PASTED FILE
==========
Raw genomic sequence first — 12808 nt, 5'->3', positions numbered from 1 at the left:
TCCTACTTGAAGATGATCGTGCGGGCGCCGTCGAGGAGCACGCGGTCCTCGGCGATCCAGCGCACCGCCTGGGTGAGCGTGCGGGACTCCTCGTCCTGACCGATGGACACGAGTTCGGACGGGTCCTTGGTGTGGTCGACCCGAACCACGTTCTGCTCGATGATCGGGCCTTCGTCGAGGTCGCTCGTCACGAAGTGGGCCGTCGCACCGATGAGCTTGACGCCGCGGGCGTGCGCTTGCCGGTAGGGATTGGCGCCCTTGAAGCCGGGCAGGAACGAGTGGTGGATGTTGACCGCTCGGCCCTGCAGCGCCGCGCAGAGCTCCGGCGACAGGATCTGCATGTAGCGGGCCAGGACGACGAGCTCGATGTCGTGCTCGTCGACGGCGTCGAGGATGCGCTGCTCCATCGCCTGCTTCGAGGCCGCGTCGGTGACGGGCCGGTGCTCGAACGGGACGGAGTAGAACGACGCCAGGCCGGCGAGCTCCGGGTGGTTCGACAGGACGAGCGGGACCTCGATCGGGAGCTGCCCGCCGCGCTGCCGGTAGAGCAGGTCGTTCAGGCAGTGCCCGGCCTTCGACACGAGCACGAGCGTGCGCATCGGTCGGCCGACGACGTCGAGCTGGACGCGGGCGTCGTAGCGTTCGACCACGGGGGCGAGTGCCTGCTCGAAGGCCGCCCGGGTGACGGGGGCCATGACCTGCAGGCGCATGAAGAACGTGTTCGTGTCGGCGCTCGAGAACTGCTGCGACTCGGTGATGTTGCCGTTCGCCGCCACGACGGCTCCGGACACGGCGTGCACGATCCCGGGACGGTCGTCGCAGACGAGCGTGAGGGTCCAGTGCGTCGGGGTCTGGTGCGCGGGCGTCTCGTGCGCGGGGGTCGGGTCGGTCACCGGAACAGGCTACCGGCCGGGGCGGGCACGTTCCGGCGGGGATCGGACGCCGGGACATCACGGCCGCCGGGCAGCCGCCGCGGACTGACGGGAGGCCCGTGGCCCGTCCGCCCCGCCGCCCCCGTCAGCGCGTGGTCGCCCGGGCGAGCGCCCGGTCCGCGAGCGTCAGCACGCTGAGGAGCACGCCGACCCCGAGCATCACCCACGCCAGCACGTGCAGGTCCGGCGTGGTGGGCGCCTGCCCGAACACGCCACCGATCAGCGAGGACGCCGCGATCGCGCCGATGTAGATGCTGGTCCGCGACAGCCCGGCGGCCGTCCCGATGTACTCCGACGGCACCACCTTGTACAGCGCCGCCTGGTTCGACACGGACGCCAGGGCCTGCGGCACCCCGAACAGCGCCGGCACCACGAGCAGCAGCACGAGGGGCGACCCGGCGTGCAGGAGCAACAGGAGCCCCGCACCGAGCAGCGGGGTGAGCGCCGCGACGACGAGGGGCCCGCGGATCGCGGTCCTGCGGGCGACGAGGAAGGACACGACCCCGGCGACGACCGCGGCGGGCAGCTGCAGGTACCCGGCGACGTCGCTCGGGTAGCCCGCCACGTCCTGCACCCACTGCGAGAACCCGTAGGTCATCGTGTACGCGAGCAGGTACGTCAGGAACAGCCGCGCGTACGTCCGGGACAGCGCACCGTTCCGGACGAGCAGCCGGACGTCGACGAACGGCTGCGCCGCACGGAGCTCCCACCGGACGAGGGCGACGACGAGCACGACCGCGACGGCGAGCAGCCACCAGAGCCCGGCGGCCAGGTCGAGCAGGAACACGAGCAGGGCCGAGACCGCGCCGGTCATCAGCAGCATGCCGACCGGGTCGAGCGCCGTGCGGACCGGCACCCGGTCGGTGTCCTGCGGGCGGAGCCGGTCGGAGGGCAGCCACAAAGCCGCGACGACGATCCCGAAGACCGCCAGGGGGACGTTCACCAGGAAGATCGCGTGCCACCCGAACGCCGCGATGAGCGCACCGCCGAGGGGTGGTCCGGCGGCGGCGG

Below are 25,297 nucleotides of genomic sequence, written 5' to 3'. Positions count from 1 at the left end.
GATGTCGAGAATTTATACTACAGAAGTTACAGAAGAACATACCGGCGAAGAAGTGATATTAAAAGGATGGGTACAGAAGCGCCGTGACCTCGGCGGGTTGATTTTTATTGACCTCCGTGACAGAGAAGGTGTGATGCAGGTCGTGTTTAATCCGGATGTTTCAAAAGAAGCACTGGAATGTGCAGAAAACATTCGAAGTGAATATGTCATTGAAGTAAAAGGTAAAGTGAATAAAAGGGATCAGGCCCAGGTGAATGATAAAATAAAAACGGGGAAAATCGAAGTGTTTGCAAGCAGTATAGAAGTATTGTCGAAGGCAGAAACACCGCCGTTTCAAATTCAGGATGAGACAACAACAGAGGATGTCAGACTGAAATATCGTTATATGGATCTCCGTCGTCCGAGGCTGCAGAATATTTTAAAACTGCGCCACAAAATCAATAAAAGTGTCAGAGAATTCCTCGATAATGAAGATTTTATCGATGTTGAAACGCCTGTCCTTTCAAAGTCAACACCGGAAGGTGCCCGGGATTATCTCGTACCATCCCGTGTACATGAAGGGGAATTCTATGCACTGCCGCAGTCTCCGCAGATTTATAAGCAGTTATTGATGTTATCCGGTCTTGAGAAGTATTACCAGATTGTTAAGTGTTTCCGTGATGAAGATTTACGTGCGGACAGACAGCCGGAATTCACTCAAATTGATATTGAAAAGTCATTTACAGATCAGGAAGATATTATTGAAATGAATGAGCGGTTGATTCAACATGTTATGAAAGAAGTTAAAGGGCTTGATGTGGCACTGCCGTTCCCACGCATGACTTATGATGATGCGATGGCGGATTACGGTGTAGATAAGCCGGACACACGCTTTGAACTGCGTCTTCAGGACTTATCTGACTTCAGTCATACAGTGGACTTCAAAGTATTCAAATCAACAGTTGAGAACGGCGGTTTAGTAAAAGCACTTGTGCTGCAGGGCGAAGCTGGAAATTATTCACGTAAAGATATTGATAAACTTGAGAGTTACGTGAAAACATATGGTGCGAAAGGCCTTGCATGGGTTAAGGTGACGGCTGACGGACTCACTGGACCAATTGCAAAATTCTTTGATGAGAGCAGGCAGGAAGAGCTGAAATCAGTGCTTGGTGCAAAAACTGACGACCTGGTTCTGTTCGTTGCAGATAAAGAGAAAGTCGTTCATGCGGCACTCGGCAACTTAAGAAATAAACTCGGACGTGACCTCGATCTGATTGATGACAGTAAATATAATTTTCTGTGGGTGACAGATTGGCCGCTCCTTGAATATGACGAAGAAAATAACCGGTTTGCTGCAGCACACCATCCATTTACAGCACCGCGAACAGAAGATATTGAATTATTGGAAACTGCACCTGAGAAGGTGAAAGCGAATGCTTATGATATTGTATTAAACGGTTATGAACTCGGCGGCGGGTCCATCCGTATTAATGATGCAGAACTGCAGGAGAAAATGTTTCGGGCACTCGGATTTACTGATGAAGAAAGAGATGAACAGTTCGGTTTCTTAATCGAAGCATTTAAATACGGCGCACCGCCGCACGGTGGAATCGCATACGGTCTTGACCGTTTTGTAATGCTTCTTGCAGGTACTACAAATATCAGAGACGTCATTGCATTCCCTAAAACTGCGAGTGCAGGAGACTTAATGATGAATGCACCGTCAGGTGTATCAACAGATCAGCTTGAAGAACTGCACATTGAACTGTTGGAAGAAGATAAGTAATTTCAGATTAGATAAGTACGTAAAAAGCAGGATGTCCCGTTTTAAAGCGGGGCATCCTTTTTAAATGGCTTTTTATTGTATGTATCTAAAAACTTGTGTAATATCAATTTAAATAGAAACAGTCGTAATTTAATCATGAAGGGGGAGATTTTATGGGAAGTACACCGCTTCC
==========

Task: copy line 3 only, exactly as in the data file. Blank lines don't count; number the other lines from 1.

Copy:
Below are 25,297 nucleotides of genomic sequence, written 5' to 3'. Positions count from 1 at the left end.